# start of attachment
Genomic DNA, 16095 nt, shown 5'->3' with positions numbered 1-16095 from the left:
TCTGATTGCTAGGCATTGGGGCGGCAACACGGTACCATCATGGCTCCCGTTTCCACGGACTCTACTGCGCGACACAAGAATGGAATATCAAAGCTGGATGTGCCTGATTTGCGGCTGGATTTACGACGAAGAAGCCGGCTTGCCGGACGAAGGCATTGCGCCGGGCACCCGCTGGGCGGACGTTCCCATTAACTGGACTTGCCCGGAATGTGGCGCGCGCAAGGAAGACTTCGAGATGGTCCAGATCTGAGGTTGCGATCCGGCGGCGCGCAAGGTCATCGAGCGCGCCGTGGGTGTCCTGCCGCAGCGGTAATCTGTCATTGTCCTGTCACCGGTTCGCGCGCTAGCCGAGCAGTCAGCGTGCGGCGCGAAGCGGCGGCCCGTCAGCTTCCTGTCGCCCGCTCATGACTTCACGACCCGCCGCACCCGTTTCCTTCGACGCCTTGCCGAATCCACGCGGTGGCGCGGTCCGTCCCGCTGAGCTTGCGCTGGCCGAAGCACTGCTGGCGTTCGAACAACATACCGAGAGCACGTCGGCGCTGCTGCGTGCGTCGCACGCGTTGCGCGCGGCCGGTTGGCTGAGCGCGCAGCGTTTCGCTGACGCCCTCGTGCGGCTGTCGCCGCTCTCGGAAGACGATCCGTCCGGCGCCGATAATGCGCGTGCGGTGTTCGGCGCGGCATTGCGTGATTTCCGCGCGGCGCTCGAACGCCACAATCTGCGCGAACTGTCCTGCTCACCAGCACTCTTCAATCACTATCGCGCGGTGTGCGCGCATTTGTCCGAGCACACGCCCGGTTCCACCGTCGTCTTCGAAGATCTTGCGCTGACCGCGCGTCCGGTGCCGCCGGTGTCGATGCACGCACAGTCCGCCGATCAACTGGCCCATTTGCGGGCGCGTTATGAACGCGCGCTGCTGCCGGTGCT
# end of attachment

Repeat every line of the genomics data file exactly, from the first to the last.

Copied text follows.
Genomic DNA, 16095 nt, shown 5'->3' with positions numbered 1-16095 from the left:
TCTGATTGCTAGGCATTGGGGCGGCAACACGGTACCATCATGGCTCCCGTTTCCACGGACTCTACTGCGCGACACAAGAATGGAATATCAAAGCTGGATGTGCCTGATTTGCGGCTGGATTTACGACGAAGAAGCCGGCTTGCCGGACGAAGGCATTGCGCCGGGCACCCGCTGGGCGGACGTTCCCATTAACTGGACTTGCCCGGAATGTGGCGCGCGCAAGGAAGACTTCGAGATGGTCCAGATCTGAGGTTGCGATCCGGCGGCGCGCAAGGTCATCGAGCGCGCCGTGGGTGTCCTGCCGCAGCGGTAATCTGTCATTGTCCTGTCACCGGTTCGCGCGCTAGCCGAGCAGTCAGCGTGCGGCGCGAAGCGGCGGCCCGTCAGCTTCCTGTCGCCCGCTCATGACTTCACGACCCGCCGCACCCGTTTCCTTCGACGCCTTGCCGAATCCACGCGGTGGCGCGGTCCGTCCCGCTGAGCTTGCGCTGGCCGAAGCACTGCTGGCGTTCGAACAACATACCGAGAGCACGTCGGCGCTGCTGCGTGCGTCGCACGCGTTGCGCGCGGCCGGTTGGCTGAGCGCGCAGCGTTTCGCTGACGCCCTCGTGCGGCTGTCGCCGCTCTCGGAAGACGATCCGTCCGGCGCCGATAATGCGCGTGCGGTGTTCGGCGCGGCATTGCGTGATTTCCGCGCGGCGCTCGAACGCCACAATCTGCGCGAACTGTCCTGCTCACCAGCACTCTTCAATCACTATCGCGCGGTGTGCGCGCATTTGTCCGAGCACACGCCCGGTTCCACCGTCGTCTTCGAAGATCTTGCGCTGACCGCGCGTCCGGTGCCGCCGGTGTCGATGCACGCACAGTCCGCCGATCAACTGGCCCATTTGCGGGCGCGTTATGAACGCGCGCTGCTGCCGGTGCT